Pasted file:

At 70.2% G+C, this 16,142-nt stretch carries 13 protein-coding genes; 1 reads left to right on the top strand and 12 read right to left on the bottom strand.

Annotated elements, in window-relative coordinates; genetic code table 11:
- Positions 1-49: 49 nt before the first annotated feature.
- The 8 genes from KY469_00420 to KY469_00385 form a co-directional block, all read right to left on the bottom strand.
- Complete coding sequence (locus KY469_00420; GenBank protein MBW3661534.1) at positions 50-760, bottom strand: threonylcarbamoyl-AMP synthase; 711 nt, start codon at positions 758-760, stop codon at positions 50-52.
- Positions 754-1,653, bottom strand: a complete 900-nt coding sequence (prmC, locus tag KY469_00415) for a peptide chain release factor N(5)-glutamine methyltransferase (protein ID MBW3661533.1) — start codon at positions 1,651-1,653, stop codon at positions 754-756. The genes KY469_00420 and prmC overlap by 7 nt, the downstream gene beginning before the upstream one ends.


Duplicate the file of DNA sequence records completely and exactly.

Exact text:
At 70.2% G+C, this 16,142-nt stretch carries 13 protein-coding genes; 1 reads left to right on the top strand and 12 read right to left on the bottom strand.

Annotated elements, in window-relative coordinates; genetic code table 11:
- Positions 1-49: 49 nt before the first annotated feature.
- The 8 genes from KY469_00420 to KY469_00385 form a co-directional block, all read right to left on the bottom strand.
- Complete coding sequence (locus KY469_00420; GenBank protein MBW3661534.1) at positions 50-760, bottom strand: threonylcarbamoyl-AMP synthase; 711 nt, start codon at positions 758-760, stop codon at positions 50-52.
- Positions 754-1,653, bottom strand: a complete 900-nt coding sequence (prmC, locus tag KY469_00415) for a peptide chain release factor N(5)-glutamine methyltransferase (protein ID MBW3661533.1) — start codon at positions 1,651-1,653, stop codon at positions 754-756. The genes KY469_00420 and prmC overlap by 7 nt, the downstream gene beginning before the upstream one ends.